Business

Shares fall while interest rates persist




The prospect of a rapid rise in interest rates has hit technology stocks particularly hard. Facebook, Microsoft, Amazon and Alphabet, Google’s parent company, are down more than 10 percent for the month, while the technology-heavy Nasdaq composite, which fell 2.5 percent on Friday, is down over 9 percent. The index is down 18 percent for the year.

Investors have also had to contend with supply chain constraints, which are hampering sales and leading to higher prices. In February, Russia’s invasion of Ukraine meant that the already fragile global supply chain faced a new challenge as Western countries imposed sanctions on Russia, including a ban on oil imports from the country, a move that caused energy prices to rise.

The oil price withdrew on Friday, with futures contracts for June delivery of Brent oil, the international standard, which fell 1.7 percent, to 106.65 dollars per barrel. Nevertheless, the price represents a sharp increase since the beginning of the year, when prices were at 78.98 dollars a barrel. Oil and commodity prices are expected to remain volatile as the Russian war in Ukraine continues.

And in China, the world’s second largest economy, Shanghai and more than a dozen other cities were locked down in late March to fight the tide in the case of the Omicron variant of the coronavirus. Factories and other workplaces also had to be closed down.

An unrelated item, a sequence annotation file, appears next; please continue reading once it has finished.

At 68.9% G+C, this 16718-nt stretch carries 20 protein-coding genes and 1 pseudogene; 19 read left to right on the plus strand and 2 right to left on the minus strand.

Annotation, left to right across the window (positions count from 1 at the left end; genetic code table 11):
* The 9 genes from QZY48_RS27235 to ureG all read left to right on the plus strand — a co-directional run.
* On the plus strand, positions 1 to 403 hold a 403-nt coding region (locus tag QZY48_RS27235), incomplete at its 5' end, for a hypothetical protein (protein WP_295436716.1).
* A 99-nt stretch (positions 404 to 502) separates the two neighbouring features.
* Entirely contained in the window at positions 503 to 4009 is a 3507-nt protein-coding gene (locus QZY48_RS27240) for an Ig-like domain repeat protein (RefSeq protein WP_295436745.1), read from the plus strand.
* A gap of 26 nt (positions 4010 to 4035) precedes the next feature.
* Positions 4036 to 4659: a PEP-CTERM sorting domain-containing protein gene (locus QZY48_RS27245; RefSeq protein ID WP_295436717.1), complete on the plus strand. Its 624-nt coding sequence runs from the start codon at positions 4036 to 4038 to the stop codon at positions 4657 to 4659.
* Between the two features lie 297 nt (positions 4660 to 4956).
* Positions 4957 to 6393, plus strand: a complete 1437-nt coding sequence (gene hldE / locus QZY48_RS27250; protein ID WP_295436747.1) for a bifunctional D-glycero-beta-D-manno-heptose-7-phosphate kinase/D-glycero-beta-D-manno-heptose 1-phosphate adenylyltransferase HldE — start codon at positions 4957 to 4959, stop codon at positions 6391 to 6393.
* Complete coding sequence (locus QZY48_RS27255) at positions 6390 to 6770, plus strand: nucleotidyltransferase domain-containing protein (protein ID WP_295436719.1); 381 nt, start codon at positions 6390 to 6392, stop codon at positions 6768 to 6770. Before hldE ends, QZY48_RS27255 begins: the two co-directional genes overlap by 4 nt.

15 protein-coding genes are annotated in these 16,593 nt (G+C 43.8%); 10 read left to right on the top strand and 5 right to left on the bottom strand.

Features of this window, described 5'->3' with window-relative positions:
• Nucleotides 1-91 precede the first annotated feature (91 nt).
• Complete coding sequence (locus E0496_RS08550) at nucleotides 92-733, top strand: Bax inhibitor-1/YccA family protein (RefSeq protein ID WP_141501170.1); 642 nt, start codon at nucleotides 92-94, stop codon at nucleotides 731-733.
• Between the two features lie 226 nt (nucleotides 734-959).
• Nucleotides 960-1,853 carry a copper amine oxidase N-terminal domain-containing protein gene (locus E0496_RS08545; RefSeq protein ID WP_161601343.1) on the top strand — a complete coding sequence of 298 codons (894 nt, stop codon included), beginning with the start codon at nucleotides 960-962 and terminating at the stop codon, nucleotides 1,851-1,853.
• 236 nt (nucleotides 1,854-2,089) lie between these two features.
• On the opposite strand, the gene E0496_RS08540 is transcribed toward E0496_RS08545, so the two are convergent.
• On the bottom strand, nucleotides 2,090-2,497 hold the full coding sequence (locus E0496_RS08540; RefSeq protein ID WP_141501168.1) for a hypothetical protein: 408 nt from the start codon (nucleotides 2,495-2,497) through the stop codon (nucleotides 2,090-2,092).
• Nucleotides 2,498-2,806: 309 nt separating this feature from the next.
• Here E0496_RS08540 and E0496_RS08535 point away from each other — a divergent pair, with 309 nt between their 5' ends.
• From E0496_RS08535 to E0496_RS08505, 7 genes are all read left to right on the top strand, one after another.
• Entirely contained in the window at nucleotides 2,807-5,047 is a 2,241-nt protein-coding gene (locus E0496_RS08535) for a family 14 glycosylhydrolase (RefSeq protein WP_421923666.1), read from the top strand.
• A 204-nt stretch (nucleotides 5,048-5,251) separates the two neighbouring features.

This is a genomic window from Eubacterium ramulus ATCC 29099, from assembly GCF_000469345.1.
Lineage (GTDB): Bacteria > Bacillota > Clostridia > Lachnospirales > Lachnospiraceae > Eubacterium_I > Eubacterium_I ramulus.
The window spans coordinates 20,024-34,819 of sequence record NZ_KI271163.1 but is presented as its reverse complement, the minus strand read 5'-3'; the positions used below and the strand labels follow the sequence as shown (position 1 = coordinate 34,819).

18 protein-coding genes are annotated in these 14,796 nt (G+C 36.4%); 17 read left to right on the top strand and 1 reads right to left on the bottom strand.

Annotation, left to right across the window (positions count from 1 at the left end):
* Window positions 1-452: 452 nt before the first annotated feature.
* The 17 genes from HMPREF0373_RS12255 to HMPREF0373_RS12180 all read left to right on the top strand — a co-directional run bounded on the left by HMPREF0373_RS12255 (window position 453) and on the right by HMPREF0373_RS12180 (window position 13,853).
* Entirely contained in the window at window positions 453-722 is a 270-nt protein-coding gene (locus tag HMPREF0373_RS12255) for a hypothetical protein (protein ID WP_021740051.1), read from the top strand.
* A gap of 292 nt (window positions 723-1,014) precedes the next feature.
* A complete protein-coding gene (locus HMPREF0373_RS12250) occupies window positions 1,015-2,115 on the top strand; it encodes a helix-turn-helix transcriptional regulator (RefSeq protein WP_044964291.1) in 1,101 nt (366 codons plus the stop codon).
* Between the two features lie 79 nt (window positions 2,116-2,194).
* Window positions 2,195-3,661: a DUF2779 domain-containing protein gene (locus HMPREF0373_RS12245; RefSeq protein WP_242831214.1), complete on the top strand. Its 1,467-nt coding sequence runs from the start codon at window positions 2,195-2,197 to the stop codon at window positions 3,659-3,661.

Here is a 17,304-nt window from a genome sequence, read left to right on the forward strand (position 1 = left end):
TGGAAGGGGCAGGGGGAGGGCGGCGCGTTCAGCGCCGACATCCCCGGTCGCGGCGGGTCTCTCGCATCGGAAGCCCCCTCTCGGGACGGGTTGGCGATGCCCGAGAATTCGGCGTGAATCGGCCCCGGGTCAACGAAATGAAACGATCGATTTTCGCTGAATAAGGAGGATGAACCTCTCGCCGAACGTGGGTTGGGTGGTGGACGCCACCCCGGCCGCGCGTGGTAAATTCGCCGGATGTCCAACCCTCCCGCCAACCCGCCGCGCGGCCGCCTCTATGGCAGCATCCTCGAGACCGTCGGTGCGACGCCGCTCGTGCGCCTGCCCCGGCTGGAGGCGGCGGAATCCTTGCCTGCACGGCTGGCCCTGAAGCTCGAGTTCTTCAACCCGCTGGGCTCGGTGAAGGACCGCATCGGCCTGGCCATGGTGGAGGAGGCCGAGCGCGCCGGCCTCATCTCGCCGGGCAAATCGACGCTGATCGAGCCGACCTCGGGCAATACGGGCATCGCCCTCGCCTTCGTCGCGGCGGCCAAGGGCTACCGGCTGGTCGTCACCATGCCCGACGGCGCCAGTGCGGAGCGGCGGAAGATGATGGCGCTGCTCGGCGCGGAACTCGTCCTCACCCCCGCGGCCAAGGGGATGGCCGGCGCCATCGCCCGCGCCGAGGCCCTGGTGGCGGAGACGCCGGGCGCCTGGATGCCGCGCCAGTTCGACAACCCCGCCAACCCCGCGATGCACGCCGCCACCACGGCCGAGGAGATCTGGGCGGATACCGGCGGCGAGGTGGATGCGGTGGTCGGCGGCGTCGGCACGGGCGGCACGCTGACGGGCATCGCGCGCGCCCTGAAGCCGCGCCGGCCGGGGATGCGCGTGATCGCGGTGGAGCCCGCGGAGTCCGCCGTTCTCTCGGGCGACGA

And Friday added a number of disappointing earnings forecasts to the downgrade.

HCA Healthcare fell 21.8 percent, making the stock the worst performer in the S&P 500, after the company cut its earnings forecast, citing higher wage costs.

“The challenging labor market pushed margins as labor costs increased more than we expected compared to the first quarter of the previous year,” said Samuel Hazen, CEO of HCA Healthcare, during a conversation with investors. “In some situations, the challenges in the labor market also limited our capacity, preventing us from providing hospital services to certain patients.”

Verizon fell 5.8 percent after the company said it lost 36,000 wireless subscribers during the first three months of the year. Gaps also fell 18 percent after the company cut its sales outlook for 2022.



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